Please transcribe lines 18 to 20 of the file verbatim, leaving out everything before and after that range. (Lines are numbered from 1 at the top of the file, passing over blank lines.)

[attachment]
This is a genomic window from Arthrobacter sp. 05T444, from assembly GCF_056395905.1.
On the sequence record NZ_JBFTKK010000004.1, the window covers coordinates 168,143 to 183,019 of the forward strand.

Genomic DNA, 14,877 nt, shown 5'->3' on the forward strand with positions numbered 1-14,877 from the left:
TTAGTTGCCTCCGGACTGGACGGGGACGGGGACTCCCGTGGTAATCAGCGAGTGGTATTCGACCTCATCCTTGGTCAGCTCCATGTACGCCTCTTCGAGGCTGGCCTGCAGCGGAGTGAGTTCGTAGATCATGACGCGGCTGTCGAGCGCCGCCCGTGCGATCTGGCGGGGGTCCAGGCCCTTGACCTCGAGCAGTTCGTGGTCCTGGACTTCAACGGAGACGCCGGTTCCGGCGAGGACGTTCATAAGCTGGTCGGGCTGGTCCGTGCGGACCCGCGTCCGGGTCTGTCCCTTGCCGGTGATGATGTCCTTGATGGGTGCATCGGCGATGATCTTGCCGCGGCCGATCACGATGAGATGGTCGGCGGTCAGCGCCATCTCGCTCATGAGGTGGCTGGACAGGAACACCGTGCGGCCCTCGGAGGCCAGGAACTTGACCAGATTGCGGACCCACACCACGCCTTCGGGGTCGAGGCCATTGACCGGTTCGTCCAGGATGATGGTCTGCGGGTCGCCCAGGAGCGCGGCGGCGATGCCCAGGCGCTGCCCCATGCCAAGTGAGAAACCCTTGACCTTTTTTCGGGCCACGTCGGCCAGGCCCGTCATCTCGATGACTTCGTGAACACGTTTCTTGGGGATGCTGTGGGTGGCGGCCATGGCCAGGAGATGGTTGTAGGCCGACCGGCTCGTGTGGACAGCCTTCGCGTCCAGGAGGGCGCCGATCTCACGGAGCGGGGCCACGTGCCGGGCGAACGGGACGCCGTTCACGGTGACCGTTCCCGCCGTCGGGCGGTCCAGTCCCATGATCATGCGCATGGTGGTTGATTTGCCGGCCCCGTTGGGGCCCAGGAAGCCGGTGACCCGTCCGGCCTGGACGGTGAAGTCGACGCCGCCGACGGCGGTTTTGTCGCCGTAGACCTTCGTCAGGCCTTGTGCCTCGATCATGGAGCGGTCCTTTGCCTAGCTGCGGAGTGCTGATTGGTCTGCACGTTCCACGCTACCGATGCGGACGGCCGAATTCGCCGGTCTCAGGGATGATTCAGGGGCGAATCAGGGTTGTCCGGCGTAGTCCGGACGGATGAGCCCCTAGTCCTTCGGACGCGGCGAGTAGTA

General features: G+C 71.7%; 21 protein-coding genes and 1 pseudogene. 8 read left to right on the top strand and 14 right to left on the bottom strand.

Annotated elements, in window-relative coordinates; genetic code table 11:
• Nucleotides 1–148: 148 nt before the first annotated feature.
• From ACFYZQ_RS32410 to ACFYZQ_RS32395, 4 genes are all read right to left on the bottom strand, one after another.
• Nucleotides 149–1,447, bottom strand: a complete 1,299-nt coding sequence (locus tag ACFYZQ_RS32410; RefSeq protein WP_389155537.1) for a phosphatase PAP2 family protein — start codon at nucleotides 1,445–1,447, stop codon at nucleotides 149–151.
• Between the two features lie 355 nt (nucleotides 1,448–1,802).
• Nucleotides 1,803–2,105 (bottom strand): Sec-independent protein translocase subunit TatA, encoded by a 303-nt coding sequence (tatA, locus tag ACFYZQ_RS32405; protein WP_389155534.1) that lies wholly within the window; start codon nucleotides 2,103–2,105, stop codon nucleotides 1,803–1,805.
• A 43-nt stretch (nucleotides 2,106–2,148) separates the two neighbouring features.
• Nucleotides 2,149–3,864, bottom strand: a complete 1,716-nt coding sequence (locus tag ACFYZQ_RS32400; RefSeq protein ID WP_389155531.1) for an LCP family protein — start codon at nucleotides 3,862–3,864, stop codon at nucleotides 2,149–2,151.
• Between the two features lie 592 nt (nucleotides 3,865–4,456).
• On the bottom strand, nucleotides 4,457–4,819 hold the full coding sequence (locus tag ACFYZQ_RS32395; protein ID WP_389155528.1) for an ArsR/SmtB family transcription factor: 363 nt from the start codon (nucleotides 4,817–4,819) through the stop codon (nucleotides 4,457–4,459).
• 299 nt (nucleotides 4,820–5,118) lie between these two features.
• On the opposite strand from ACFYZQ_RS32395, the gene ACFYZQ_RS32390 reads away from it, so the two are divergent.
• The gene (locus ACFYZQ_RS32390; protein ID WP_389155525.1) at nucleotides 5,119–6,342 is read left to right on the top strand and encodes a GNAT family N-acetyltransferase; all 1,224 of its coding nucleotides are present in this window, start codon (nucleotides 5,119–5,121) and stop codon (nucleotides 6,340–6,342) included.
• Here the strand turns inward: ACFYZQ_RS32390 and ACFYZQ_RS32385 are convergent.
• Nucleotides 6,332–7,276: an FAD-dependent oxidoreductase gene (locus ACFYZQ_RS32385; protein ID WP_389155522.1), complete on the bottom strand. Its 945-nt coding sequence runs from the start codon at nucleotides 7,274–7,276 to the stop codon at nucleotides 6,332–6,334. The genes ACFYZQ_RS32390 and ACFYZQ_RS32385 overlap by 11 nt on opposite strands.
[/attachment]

• The gene (locus ACFYZQ_RS32390; protein ID WP_389155525.1) at nucleotides 5,119–6,342 is read left to right on the top strand and encodes a GNAT family N-acetyltransferase; all 1,224 of its coding nucleotides are present in this window, start codon (nucleotides 5,119–5,121) and stop codon (nucleotides 6,340–6,342) included.
• Here the strand turns inward: ACFYZQ_RS32390 and ACFYZQ_RS32385 are convergent.
• Nucleotides 6,332–7,276: an FAD-dependent oxidoreductase gene (locus ACFYZQ_RS32385; protein ID WP_389155522.1), complete on the bottom strand. Its 945-nt coding sequence runs from the start codon at nucleotides 7,274–7,276 to the stop codon at nucleotides 6,332–6,334. The genes ACFYZQ_RS32390 and ACFYZQ_RS32385 overlap by 11 nt on opposite strands.